Millions of people from the developing world live on less than US$2 a day, and suffer from chronic hunger. For these people, the basics of water and sanitation are in short supply, and good health and hygiene practices can be less understood, and sometimes unaffordable. IWSD conducts WASH community projects with the aim of building the capacity of communities/institutions and help millions of people to access water and sanitation and create an enabling environment for better health and hygiene. Given the myriad of issues affecting livelihoods (including poverty) in both Urban and Rural areas, IWSD works closely with partners (in both Urban & Rural WASH settings) to support innovative approaches and expand existing ones so that they reach communities who are most in need.
During implementation of projects IWSD documents the processes and packages it so that in informs the WASH knowledge hub, contributes to advocacy actions and improves policy.
The most recent community project implemented by the IWSD is “Enhancing Community Health through Strengthening Local Capacities for improving the Quality of Drinking Water in Epworth” (2018-2019). For more information
|Year||Area of Operation||Type of Project||Description of major activities and results||Client|
|2013 - 2015||Chiredzi, Chipinge and Nyanga||Building Disaster Resilient Communities in Zimbabwe||Implementing demand driven/zero subsidy sanitation, community based management and hygiene promotion in rural areas to achieve zero Open Defaecation villages and disaster resilient communities. Catchment management to promote improved water quality, improved water allocation and efficient technologies for water extraction and conveyance||IRC funded by USAID|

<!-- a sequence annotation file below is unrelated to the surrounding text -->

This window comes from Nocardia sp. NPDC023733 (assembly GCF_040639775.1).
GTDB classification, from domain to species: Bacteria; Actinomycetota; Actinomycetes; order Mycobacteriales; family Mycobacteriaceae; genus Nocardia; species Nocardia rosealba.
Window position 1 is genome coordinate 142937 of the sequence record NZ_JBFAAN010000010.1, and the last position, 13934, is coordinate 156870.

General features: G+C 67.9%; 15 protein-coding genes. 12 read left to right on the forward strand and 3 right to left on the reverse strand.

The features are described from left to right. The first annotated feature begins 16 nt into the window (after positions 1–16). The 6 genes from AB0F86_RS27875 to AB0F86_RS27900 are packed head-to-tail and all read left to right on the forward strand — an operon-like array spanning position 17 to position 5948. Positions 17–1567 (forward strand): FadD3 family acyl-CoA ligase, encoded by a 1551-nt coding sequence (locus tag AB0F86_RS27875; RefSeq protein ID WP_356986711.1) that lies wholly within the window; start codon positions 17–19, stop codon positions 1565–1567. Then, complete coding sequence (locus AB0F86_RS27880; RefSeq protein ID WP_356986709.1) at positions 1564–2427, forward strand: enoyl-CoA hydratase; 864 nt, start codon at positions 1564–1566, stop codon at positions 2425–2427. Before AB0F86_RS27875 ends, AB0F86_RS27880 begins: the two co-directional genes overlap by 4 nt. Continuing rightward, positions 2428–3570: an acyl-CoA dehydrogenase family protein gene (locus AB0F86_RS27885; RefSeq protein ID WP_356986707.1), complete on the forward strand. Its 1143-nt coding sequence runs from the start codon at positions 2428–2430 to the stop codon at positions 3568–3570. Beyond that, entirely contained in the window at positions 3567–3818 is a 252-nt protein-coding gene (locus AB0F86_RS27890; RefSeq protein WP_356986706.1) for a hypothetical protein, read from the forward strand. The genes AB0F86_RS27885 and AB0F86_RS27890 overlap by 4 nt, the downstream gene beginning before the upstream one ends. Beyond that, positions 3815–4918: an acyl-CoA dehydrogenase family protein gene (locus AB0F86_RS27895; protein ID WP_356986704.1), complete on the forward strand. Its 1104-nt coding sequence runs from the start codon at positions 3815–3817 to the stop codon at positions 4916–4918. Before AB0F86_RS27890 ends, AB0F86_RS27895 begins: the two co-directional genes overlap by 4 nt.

|2013||Chegutu, Sanyati, Binga, Hwange||Rural WASH||Implementing rural water, sanitation and hygiene project with a focus on Free Open Defaecation villages. The project used Participatory health and hygiene Education and community Health Clubs as a vehicle for behavior change||UNICEF/DFID|
|2011- 2012||Binga and Hwange Districts||ZIMCATS||IWSD in partnership with the Government of Zimbabwe and Mvuramanzi Trust Implemented a project that sought to contribute to the reduction of morbidity, mortality and risks in cholera and other WASH related diseases amongst most vulnerable population through the rehabilitation of water points, promotion of open defecation free villages (ODF), new/pilot sanitary facilities and health and hygiene education and promotion in order to contribute to equitable and sustainable provision of water, sanitation and hygiene services in the two districts of Binga and Hwange||UNICEF|
|2006-2011||Chipinge, Zaka, Chegutu, Hwange, Bulilima, Mangwe Districts||ZIMWASH||IWSD and Mvuramanzi Trust implemented a five year project that aimed at addressing the Water, Sanitation and Hygiene (WASH) needs in the context of cholera outbreaks in Zimbabwe through health and hygiene promotion and education in rural wards of Chegutu, Chipinge, Zaka, Bulilima, Mangwe and Hwange Districts focusing on food security, gender and the OVCs.||European Union through UNICEF|
|2009||Chegutu, Chipinge and Zaka Districts||Cholera Focused PHHE||Addressed the Water, Sanitation and Hygiene (WASH) needs in the context of cholera outbreaks in Zimbabwe through health and hygiene promotion and education in rural wards of. Trained 250 health and hygiene promoters and 36 school health masters in PHHE for the promotion and strengthening of 30 health clubs which were used as a strategy to roll out PHHE within the communities.||UNICEF|
|2010||Harare Peri-urban areas||Biosand filter project||This project assessed the effectiveness of the technology and its acceptance in the community. Biosand filter is a device, which is simple to operate and maintain.||Child Health Foundation (USA)|
|2008-2009||Harare peri-urban areas||Research project on Solar Water Disinfection||Solar Water Disinfection (SODIS) The project specifically aimed to assess the change in health reasonably attributed to the provision of solar disinfected drinking water at the point of use, assess the relationship between solar disinfected drinking water and selected health indicators (including morbidity due to non-bloody diarrhoea and dysentery, weight loss, mortality, growth rates, productivity, care-giver burden, and school attendance) and the demonstration of the effectiveness of SODIS at household level. 1000 HH benefited.||EAWAG (Switzerland)|